The true positive rates (top part) and false positive rates (bottom part) for different classifiers at a posterior probability threshold of 0.9

Figure 1 shows a cross-species evaluation of miRanalyzer trained on human and C. elegans and evaluated on rat. Obviously, most of the data have very low scores (the posterior probability assigned by the classification model to each instance) assigned. We build a close-up for the range between 0.65 and 1 to better visualize the high scoring predictions. It can be seen that the known rat microRNAs are strongly accumulated towards scores of 1, demonstrating the high predictive power of our approach and the good ability to generalize. Note that the classifier has never seen data from rat before. See also Supplementary Figures S3 and S4 for graphical representation of other quality parameters and Receiver Operating Characteristics of different classifiers discussed in this section.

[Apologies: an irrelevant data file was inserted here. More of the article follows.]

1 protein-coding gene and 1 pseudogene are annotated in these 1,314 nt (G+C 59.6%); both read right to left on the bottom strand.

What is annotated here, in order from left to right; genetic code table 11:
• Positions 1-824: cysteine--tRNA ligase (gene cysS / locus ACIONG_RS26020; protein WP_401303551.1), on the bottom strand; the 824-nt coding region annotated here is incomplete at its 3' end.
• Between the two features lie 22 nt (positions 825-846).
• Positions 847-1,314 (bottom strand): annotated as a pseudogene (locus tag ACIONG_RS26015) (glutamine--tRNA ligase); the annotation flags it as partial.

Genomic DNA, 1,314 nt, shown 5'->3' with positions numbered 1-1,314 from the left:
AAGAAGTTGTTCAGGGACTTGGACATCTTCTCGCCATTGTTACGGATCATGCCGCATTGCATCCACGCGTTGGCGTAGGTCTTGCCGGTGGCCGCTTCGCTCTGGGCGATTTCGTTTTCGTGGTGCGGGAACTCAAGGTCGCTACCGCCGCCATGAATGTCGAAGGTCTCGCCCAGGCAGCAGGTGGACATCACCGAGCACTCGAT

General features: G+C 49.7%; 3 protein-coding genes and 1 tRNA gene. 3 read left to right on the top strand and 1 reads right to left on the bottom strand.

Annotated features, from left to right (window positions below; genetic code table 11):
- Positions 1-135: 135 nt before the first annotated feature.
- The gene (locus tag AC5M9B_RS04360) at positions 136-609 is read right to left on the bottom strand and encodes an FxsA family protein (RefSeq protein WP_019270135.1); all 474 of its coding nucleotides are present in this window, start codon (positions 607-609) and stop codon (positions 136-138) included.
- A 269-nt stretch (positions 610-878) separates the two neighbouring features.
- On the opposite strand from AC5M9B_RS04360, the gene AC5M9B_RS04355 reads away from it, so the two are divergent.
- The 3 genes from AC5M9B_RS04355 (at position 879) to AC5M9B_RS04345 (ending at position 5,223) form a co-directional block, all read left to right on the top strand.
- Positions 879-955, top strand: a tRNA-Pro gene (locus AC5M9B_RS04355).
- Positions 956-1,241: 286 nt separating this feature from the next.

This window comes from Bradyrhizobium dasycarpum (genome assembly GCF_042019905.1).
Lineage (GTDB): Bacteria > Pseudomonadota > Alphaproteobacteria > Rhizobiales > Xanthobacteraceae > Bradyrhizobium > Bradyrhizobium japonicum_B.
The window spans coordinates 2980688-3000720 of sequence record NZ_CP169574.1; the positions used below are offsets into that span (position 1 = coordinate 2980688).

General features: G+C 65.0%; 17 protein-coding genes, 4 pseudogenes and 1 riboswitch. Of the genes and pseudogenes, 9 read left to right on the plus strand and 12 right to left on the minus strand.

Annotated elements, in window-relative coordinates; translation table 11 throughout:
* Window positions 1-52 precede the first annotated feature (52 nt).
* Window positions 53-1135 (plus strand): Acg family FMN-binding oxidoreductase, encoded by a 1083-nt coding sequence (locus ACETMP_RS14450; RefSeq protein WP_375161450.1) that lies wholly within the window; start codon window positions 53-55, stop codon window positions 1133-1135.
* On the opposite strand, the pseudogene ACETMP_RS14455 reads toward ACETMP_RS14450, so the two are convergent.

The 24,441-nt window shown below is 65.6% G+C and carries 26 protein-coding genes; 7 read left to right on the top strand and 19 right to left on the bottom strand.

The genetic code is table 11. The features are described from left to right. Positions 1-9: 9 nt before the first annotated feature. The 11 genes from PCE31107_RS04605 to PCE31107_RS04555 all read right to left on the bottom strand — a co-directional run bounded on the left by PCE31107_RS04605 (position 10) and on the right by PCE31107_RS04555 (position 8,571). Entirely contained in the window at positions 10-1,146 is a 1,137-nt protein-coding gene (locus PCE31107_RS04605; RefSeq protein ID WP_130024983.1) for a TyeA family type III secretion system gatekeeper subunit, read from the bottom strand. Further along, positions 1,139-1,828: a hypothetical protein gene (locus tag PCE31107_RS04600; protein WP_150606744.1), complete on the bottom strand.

Figure 1.
Histogram of miRanalyzer scores. Known microRNAs are colored in red, all other data are colored in blue. The insert is a close-up for candidates with scores better than 0.65.

A WORKING EXAMPLE

As a working example we used data derived from an experiment carried out in our laboratory with rat hepatocytes following standard protocols for smallRNA sample preparation and deep-sequencing (http://www.illumina.com/). Figure 2 shows the summary output page of miRanalyzer run on these data. The page is made up of five boxes that reveal the intrinsic workflow of miRanalyzer.

Figure 2.
The summary page of miRanalyzer: five boxes are shown which correspond to summary & state of the process, analysis of known microRNA, matches against transcribed sequences, and detection of new microRNAs and summary of unmatched sequences.